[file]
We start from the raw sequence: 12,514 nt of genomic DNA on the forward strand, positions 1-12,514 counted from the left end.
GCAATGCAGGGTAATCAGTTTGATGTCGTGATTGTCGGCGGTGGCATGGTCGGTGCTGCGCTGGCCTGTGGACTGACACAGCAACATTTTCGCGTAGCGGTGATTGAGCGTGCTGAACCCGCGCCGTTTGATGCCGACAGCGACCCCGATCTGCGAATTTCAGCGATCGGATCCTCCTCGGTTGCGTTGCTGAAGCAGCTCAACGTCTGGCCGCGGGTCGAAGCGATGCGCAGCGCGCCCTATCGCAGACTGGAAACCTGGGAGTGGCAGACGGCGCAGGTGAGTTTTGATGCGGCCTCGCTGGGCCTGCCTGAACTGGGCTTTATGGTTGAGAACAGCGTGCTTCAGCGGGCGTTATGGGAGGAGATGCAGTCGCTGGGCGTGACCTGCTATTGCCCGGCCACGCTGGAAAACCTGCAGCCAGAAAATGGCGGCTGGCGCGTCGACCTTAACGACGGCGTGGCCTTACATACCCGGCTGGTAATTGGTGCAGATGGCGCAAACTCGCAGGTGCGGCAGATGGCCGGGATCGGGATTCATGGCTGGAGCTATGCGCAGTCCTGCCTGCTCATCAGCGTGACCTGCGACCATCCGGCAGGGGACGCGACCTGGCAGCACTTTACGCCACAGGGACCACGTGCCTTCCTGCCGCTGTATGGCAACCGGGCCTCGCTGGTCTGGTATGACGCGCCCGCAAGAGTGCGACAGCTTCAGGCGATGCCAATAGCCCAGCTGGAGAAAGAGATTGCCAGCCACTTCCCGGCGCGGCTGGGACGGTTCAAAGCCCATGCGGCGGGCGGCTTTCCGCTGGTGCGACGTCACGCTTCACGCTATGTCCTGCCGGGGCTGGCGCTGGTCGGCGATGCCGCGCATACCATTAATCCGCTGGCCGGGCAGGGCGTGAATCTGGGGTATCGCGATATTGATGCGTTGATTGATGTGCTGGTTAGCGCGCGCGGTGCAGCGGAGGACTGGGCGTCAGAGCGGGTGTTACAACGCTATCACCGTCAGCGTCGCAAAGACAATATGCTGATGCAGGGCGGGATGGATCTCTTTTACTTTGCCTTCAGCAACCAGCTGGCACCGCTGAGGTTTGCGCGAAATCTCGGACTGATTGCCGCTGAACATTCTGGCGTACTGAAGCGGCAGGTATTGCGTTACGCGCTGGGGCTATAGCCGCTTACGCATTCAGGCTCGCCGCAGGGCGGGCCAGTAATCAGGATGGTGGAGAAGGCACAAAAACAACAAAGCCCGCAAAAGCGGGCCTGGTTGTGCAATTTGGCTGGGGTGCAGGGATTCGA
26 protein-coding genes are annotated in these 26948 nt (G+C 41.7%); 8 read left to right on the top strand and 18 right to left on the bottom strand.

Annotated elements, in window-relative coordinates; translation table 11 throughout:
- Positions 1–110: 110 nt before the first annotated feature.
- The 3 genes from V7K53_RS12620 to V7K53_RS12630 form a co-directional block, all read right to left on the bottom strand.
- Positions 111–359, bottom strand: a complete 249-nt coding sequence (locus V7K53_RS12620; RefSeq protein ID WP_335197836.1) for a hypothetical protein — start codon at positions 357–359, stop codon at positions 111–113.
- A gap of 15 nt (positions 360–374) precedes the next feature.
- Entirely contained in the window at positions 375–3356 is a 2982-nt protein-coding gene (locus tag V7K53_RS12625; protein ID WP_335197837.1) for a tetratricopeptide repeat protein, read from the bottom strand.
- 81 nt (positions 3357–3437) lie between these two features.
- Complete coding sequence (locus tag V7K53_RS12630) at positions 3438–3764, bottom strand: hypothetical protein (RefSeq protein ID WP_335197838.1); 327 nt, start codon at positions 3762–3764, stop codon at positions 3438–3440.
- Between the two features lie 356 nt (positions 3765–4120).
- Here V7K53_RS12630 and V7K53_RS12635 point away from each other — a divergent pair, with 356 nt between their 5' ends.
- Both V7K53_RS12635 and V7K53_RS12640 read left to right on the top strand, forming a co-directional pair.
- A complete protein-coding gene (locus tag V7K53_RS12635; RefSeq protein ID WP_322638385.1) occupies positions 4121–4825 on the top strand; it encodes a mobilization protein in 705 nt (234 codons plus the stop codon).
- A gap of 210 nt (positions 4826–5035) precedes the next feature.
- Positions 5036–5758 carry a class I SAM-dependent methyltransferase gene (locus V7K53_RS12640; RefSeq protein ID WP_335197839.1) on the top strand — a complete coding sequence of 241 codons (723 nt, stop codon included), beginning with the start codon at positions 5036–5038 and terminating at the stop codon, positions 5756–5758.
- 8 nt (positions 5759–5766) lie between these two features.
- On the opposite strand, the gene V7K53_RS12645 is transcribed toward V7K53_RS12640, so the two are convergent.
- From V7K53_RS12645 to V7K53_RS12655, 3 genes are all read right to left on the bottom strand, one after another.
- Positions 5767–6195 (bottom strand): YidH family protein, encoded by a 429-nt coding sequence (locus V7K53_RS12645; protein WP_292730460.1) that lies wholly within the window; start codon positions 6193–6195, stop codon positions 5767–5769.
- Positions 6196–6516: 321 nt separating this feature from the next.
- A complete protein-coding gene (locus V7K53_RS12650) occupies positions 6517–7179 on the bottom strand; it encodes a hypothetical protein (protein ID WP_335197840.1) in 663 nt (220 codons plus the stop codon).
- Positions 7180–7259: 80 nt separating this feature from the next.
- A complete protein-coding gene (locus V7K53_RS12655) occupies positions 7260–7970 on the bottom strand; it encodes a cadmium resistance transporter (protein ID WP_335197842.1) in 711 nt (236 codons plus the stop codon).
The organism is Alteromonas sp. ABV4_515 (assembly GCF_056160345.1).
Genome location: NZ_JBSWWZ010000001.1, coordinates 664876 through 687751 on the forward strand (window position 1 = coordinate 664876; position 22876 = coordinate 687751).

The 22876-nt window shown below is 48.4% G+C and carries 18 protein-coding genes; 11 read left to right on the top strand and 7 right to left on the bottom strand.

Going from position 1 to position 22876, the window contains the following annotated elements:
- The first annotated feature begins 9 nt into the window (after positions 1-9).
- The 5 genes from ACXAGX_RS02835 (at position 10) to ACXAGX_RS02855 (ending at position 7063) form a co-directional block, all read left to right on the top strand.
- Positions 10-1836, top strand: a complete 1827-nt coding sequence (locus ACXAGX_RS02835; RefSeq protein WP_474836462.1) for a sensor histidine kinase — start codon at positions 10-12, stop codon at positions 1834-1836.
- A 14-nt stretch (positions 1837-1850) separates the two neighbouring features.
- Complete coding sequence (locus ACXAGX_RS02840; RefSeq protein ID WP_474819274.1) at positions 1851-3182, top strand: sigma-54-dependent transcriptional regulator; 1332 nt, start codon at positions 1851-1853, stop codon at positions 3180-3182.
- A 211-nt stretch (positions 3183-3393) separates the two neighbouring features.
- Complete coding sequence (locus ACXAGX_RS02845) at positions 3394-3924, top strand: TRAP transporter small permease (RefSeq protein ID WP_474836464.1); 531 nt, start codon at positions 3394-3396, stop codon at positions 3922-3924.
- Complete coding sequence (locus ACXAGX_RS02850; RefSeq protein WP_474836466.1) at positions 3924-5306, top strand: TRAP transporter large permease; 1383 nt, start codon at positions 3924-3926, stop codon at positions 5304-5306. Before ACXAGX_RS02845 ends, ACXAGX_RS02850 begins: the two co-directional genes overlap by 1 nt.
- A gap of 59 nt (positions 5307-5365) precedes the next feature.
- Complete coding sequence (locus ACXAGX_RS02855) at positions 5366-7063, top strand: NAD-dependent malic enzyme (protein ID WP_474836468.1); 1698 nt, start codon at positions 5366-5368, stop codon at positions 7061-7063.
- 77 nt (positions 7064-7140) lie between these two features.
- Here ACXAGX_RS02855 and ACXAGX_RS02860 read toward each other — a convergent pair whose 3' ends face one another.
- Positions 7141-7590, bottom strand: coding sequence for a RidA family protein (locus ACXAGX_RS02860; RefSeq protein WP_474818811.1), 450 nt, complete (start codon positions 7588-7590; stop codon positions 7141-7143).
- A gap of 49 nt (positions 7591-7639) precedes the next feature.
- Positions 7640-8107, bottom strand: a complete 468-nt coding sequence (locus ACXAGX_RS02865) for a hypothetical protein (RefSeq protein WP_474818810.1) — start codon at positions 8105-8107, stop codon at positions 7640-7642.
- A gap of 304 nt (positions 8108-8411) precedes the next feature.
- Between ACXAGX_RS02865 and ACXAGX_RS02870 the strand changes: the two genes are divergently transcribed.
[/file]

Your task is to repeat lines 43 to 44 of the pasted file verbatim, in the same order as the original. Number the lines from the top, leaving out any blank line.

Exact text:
- A gap of 49 nt (positions 7591-7639) precedes the next feature.
- Positions 7640-8107, bottom strand: a complete 468-nt coding sequence (locus ACXAGX_RS02865) for a hypothetical protein (RefSeq protein WP_474818810.1) — start codon at positions 8105-8107, stop codon at positions 7640-7642.